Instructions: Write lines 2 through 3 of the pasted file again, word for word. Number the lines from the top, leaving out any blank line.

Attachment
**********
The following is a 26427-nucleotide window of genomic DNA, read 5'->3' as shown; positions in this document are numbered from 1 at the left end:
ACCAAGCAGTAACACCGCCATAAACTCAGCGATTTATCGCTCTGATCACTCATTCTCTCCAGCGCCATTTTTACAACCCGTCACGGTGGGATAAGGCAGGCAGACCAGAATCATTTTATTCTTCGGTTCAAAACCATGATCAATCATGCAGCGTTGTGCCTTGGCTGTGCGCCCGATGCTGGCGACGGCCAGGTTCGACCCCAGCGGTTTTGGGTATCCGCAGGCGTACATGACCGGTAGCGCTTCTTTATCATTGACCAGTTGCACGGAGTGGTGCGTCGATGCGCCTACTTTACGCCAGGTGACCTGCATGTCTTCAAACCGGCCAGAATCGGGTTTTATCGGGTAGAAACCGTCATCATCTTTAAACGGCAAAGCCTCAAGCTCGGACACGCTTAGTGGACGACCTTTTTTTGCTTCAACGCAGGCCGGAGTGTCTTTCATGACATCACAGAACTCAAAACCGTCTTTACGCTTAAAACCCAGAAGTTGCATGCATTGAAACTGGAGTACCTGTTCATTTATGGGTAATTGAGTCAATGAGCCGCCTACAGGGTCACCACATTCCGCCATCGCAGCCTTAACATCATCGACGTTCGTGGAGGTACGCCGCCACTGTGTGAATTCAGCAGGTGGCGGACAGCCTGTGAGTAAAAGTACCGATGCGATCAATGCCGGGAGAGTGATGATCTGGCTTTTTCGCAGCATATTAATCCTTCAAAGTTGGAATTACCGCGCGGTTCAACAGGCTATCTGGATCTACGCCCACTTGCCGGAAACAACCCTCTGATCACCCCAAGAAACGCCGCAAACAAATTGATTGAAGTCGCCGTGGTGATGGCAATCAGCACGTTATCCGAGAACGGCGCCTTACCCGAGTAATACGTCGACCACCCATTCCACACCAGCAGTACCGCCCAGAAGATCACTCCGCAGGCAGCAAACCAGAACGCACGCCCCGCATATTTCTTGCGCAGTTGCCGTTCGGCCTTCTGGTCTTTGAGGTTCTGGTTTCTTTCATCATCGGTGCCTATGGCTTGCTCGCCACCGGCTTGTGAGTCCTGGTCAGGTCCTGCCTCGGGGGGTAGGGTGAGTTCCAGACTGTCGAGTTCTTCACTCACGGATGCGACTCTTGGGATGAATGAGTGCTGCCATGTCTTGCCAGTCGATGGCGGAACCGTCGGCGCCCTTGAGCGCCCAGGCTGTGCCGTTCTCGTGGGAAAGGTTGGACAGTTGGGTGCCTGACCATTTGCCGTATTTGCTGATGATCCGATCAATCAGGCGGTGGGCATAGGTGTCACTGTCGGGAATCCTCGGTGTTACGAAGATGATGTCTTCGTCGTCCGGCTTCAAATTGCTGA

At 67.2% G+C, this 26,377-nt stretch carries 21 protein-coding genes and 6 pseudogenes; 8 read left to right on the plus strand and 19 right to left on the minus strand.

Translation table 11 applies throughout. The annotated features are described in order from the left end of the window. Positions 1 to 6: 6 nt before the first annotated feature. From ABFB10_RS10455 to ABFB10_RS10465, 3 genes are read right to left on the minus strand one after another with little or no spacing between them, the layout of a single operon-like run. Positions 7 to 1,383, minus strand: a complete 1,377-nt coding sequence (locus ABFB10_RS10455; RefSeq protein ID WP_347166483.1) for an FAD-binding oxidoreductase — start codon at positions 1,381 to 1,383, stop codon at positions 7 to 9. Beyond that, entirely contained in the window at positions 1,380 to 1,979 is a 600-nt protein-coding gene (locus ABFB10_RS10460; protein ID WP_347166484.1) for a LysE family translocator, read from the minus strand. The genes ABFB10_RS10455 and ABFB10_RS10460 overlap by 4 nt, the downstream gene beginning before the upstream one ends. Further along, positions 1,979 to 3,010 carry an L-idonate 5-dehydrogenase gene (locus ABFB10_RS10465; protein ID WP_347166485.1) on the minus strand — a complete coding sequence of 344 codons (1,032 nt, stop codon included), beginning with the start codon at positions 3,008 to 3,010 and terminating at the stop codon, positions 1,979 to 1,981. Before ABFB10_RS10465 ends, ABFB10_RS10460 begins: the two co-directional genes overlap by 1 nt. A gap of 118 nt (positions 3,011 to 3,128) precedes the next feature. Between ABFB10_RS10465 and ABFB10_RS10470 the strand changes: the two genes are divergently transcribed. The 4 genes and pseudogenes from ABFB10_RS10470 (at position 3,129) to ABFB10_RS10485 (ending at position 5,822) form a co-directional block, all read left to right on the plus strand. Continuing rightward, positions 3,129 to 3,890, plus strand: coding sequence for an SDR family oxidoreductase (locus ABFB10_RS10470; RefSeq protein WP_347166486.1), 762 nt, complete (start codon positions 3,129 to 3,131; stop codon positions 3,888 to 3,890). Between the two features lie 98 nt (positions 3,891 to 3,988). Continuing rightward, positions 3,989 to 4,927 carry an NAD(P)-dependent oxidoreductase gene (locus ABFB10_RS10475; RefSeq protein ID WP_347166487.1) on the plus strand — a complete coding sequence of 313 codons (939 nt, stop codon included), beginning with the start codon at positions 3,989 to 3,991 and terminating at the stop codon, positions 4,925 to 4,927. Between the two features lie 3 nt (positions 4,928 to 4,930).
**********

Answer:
ACCAAGCAGTAACACCGCCATAAACTCAGCGATTTATCGCTCTGATCACTCATTCTCTCCAGCGCCATTTTTACAACCCGTCACGGTGGGATAAGGCAGGCAGACCAGAATCATTTTATTCTTCGGTTCAAAACCATGATCAATCATGCAGCGTTGTGCCTTGGCTGTGCGCCCGATGCTGGCGACGGCCAGGTTCGACCCCAGCGGTTTTGGGTATCCGCAGGCGTACATGACCGGTAGCGCTTCTTTATCATTGACCAGTTGCACGGAGTGGTGCGTCGATGCGCCTACTTTACGCCAGGTGACCTGCATGTCTTCAAACCGGCCAGAATCGGGTTTTATCGGGTAGAAACCGTCATCATCTTTAAACGGCAAAGCCTCAAGCTCGGACACGCTTAGTGGACGACCTTTTTTTGCTTCAACGCAGGCCGGAGTGTCTTTCATGACATCACAGAACTCAAAACCGTCTTTACGCTTAAAACCCAGAAGTTGCATGCATTGAAACTGGAGTACCTGTTCATTTATGGGTAATTGAGTCAATGAGCCGCCTACAGGGTCACCACATTCCGCCATCGCAGCCTTAACATCATCGACGTTCGTGGAGGTACGCCGCCACTGTGTGAATTCAGCAGGTGGCGGACAGCCTGTGAGTAAAAGTACCGATGCGATCAATGCCGGGAGAGTGATGATCTGGCTTTTTCGCAGCATATTAATCCTTCAAAGTTGGAATTACCGCGCGGTTCAACAGGCTATCTGGATCTACGCCCACTTGCCGGAAACAACCCTCTGATCACCCCAAGAAACGCCGCAAACAAATTGATTGAAGTCGCCGTGGTGATGGCAATCAGCACGTTATCCGAGAACGGCGCCTTACCCGAGTAATACGTCGACCACCCATTCCACACCAGCAGTACCGCCCAGAAGATCACTCCGCAGGCAGCAAACCAGAACGCACGCCCCGCATATTTCTTGCGCAGTTGCCGTTCGGCCTTCTGGTCTTTGAGGTTCTGGTTTCTTTCATCATCGGTGCCTATGGCTTGCTCGCCACCGGCTTGTGAGTCCTGGTCAGGTCCTGCCTCGGGGGGTAGGGTGAGTTCCAGACTGTCGAGTTCTTCACTCACGGATGCGACTCTTGGGATGAATGAGTGCTGCCATGTCTTGCCAGTCGATGGCGGAACCGTCGGCGCCCTTGAGCGCCCAGGCTGTGCCGTTCTCGTGGGAAAGGTTGGACAGTTGGGTGCCTGACCATTTGCCGTATTTGCTGATGATCCGATCAATCAGGCGGTGGGCATAGGTGTCACTGTCGGGAATCCTCGGTGTTACGAAGATGATGTCTTCGTCGTCCGGCTTCAAATTGCTGA

At 67.2% G+C, this 26,377-nt stretch carries 21 protein-coding genes and 6 pseudogenes; 8 read left to right on the plus strand and 19 right to left on the minus strand.